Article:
Rather than do this, just set your mower to "mulch" - not only is it better for your lawn and topsoil, it cuts mowing time in half, as you are not dicking around with emptying mowing bags.   Seriously, my lawn has never looked better since I started doing this.  Sometimes less (effort) is more.

But getting back to leaf blowers, I kept thinking to myself, "Gee, it took me 20 minutes to do this with 15th Century technology, yet my neighbor spent an hour blowing his driveway with a $250 leaf blower using at least $1.50 of gas!  What gives?"

Well, what gives is leaf blowers suck.   Well, they blow, actually.   And that right there is the problem.   Since they just turn whatever it is your are blowing into a cloud of dust, you can't really control what is going on.   So you try to blow leaves away from your garage door, and they just go up in the air, curl around and land behind you.   You think you are making progress, but then you turn around and see more leaves behind you.

So you go back again and again, trying to force these damn leaves to do your bidding, via an uncontrolled jet of air.   It is like trying to shovel water.

A broom, on the other hand, by physically pushing the stuff, puts it where you want it, in one stroke.  Yes, it is more effort (and God knows, we in America are overworked and need less exercise!) but it is faster and more precise.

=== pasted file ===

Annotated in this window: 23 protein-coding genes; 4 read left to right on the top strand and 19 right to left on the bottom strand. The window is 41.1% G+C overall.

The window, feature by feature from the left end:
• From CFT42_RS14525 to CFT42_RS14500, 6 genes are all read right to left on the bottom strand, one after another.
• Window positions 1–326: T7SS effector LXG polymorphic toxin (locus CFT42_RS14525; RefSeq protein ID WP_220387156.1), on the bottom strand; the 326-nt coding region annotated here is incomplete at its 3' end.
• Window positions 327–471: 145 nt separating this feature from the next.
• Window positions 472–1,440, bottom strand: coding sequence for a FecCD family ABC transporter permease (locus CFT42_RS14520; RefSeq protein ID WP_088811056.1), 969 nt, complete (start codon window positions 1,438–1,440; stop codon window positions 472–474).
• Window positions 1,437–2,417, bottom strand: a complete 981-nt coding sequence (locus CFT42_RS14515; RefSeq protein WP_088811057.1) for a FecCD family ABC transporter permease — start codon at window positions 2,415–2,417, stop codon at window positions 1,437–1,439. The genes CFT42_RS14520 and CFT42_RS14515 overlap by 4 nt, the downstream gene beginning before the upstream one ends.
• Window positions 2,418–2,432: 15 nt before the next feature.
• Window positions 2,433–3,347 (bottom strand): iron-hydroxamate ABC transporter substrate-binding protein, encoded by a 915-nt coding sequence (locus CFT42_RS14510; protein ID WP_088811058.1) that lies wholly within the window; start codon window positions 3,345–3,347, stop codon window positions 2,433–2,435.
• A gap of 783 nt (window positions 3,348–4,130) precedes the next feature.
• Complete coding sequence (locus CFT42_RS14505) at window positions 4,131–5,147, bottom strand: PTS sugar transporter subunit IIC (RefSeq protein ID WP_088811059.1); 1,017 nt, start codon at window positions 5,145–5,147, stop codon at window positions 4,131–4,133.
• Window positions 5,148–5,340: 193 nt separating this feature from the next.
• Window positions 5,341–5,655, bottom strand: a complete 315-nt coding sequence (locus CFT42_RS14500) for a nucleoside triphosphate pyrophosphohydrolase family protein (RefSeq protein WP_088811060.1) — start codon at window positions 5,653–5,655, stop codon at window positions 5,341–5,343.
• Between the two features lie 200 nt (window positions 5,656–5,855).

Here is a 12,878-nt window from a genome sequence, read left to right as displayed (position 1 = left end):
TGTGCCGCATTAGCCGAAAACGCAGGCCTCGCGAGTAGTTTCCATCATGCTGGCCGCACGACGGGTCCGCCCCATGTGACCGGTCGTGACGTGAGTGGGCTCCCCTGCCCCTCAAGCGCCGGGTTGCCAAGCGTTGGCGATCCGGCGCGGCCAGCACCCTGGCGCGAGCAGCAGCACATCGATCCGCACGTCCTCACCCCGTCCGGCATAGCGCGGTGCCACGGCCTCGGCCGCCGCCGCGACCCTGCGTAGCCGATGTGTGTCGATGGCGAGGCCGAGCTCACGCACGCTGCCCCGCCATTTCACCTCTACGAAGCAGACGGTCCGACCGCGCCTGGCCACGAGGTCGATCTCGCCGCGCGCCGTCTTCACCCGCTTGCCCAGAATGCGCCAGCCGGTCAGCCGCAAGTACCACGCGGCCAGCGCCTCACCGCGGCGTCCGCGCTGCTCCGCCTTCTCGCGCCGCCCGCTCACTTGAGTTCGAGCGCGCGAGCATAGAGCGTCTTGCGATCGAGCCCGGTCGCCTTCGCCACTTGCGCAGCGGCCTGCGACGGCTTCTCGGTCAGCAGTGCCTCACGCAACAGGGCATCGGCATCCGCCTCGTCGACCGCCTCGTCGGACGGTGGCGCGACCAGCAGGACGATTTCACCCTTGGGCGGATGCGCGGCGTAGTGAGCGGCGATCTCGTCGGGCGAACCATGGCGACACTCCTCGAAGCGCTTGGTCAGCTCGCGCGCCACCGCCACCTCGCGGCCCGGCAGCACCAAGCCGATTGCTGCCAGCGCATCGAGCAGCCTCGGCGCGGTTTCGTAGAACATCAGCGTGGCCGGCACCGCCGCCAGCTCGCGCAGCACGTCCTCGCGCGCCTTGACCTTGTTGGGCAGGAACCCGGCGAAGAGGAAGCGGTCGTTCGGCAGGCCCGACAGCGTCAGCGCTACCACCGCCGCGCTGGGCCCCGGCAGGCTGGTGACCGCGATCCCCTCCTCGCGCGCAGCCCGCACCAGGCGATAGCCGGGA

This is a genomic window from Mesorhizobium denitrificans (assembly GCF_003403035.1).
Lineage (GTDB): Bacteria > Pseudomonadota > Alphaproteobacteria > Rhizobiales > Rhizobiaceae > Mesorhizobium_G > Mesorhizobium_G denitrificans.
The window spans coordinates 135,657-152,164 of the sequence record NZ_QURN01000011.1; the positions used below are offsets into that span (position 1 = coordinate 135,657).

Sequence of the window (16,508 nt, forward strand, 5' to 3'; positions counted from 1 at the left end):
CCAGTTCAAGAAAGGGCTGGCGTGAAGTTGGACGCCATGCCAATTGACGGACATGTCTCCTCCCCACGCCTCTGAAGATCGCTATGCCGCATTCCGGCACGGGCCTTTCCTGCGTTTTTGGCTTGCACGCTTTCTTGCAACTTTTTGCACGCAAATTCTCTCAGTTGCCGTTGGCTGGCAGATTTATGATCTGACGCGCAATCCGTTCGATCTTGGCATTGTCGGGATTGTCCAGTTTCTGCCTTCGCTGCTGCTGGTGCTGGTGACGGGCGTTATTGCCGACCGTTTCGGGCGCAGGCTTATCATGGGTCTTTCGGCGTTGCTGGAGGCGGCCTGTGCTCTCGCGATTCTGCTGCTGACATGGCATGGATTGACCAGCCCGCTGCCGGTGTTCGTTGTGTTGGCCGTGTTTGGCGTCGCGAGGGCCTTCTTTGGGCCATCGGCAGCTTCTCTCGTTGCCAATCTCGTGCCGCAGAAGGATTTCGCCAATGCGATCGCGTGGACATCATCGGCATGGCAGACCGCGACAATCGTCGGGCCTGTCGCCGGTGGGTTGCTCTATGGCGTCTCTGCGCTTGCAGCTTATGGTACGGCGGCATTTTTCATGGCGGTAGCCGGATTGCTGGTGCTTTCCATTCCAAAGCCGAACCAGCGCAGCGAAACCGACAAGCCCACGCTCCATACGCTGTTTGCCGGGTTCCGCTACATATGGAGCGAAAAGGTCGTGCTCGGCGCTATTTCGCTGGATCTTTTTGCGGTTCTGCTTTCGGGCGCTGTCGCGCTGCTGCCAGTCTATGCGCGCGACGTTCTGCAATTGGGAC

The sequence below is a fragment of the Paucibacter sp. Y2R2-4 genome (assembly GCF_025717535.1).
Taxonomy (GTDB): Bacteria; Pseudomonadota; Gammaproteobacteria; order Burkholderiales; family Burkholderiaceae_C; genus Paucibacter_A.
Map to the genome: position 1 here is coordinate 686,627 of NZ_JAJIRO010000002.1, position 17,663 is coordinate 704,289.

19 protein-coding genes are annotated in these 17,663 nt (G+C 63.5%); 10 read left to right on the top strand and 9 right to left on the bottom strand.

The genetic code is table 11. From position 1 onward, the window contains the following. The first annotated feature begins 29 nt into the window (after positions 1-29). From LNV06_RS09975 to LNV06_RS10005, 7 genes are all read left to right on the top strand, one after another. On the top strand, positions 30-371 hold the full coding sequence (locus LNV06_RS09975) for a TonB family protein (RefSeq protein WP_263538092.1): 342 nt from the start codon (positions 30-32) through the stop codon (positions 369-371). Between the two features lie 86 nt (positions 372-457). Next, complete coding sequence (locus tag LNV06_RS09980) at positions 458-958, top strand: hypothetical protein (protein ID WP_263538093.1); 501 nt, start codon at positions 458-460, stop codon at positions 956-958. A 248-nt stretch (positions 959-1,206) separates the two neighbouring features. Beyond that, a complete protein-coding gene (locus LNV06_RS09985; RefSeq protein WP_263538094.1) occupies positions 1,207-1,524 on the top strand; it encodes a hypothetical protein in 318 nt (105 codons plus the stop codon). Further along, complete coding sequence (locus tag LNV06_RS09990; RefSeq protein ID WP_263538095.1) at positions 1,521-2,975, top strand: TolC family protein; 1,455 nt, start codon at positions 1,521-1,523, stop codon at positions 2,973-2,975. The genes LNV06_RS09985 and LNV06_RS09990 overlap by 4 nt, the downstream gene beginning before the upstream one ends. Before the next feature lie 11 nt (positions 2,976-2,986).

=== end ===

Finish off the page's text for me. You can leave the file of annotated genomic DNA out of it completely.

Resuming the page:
And speaking of exercise - how good is it for your back to just carry one of these leaf blowers around, swinging it from side-to-side?   Sweeping may seem like "more effort" but in fact, it is probably better for you as it builds muscle tone.   Carrying things, on the other hand, particularly when you are out of shape, is a recipe for a sore back, later on.

Another neighbor once gave me a leaf blower, for the ostensible purpose of blowing leaves off the roof (we are told that pine needles will destroy your roof in short order!).   After spending $65 putting a new carburetor on it, I was able to get it to work, only to realize that it would need a new gas tank.  At that point, I sort of gave up.   Yank-starting reluctant two-stroke engines sucks, really.

So, when the pine needles accumulated on the roof, I went up and swept them off with Mr. Corn Broom.  "That isn't good for the roof!" my friend says, "It will abrade away all those little dot thingies on the shingles!"

But the dot thingies seem to come off in the rain, anyway, and I am not sure that sweeping is any worse than a 100 mph wind from a leaf blower.   And maybe just not obsessing so much about pine needles is a better approach.

So the broom is my new friend.  He clears walkways, driveways, roofs, and provides a good cardiovascular workout, all without any gasoline, driving to a gym, or hiring a personal trainer.

And for leaves?   Well, consider the rake....

The old-school rake will move mountains of leaves without raising clouds of dust and annoying all your neighbors with noise.   It uses no gas, and best of all, it is cheap.